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Lithuania drags heels in Nazi hunt

Lithuania declared this year as one of remembrance for the country's holocaust victims. But that does not include focusing on the brutality that people endured under the Nazis, as the country seems to pursue the survivors instead.

­“Who wants to be known as a nation of killers?” asks Efraim Zuroff, the head of the Simon Wiesenthal Center. “Lithuanian is the only language in which there is even a special word coined, a noun coined for ‘shooters of Jews’.”

And in World War II those shooters wiped out 96 per cent of Lithuanian Jewry, among the highest rates in Europe.

But despite heavy pressure, the country has gotten away without punishing a single person responsible.

“They didn’t find because they don’t want to find [those responsible],” says Joseph Melamed, a Holocaust survivor and the head of the Association of Lithuanian Jews in Israel. “If they would have wanted to find, it’s very easy to find.”

Joseph Melamed found a lot. Eleven years ago he published the names of thousands of Lithuanians implicated in the killing of Jews. At the time he sent the list to the Lithuanian authorities asking them to investigate as many witnesses as possible who were still alive.

The prosecutors have only now answered him and they want him to come to Lithuania.

“We do not consider Mr. Melamed a suspect,” said Lithuania's Prosecutors General's Office press secretary Ruta Dirsiene. “We are only summoning him to give testimony either to confirm or deny the statements he made.”

The statements, among others, detail a Lithuanian called Victoris Vikakous, who allegedly decapitated a rabbi and put his head on a window so everyone could see.

A man called Lusko, who reportedly imprisoned some 60 Jews in a garage, beat them with crowbars and forced fire hoses down their throats. Water was then turned on so their stomachs exploded – all of this captured by German photographers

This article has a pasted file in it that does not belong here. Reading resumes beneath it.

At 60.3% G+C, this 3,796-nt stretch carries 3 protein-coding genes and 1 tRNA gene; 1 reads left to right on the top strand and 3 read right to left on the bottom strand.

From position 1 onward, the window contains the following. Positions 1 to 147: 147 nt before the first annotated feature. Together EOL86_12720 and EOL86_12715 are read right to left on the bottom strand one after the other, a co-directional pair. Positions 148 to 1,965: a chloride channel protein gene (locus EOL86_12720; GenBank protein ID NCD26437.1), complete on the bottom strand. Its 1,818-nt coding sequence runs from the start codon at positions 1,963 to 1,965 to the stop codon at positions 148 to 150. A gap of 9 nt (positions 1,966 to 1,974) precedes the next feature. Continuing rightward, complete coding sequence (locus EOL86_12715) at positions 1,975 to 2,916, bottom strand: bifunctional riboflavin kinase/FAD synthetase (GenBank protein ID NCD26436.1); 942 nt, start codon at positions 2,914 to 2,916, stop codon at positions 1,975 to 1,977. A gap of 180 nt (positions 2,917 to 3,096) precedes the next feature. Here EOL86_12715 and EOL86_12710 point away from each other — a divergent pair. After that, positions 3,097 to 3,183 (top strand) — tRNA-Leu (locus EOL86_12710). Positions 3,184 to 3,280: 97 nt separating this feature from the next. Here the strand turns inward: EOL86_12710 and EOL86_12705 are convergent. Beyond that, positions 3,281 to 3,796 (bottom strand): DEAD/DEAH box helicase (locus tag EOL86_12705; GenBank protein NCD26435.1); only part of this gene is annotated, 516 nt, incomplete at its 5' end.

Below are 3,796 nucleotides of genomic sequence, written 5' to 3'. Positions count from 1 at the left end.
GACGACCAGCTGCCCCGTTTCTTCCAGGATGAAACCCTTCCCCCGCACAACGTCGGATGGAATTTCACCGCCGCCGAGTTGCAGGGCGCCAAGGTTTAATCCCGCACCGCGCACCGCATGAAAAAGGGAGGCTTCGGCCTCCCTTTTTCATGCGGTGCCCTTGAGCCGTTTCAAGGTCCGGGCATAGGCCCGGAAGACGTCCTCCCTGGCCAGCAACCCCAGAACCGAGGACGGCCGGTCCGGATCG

The sources of the claims are eyewitnesses who survived the war.

"They are very competent people, [testimonies were] written in their handwriting,” Melamed says. “They were part in Yiddish, part in English.”

This is not the first time Lithuanian prosecutors have summoned Holocaust survivors who also took part in the resistance to give testimony. Critics complain it is a way for Vilnius to avoid dealing with its Holocaust history.

“This is a campaign of defamation against holocaust survivors, who are alive because they escaped the ghetto to join the Soviet partisans, the only people who were fighting Hitler in this part of the world,” explains Dovid Katz, a Vilnius-based Judaic studies professor. “It is part of a campaign to revise history in the direction of double genocide, the very far-right model that posits that communism and Nazism are equal.”

Lithuania officially recognizes that crimes committed by the Soviet Union and Nazi regimes are equal, and is urging other European states to do the same.

“The Nazi crimes should not be excused merely because, if you want, there were some crimes from the other side,” says Glyn Ford, a former member of the European Parliament. “They are incomparably worse and they were, again, genocide, they were trying to wipe out a whole people.”

And so, instead of focusing on an 86-year-old Holocaust survivor, many say Lithuanian authorities should rather – at the very least – be opening an investigation.

And Joseph Melamed says he is willing to participate in an investigation. For all the reasons he believes the Lithuanians are trying to run from one.

“If they really are going to sue us, we will go out," he said. “We will bring out everything that the Lithuanians have done to us.”

And in the long run that seems the last thing the country would want.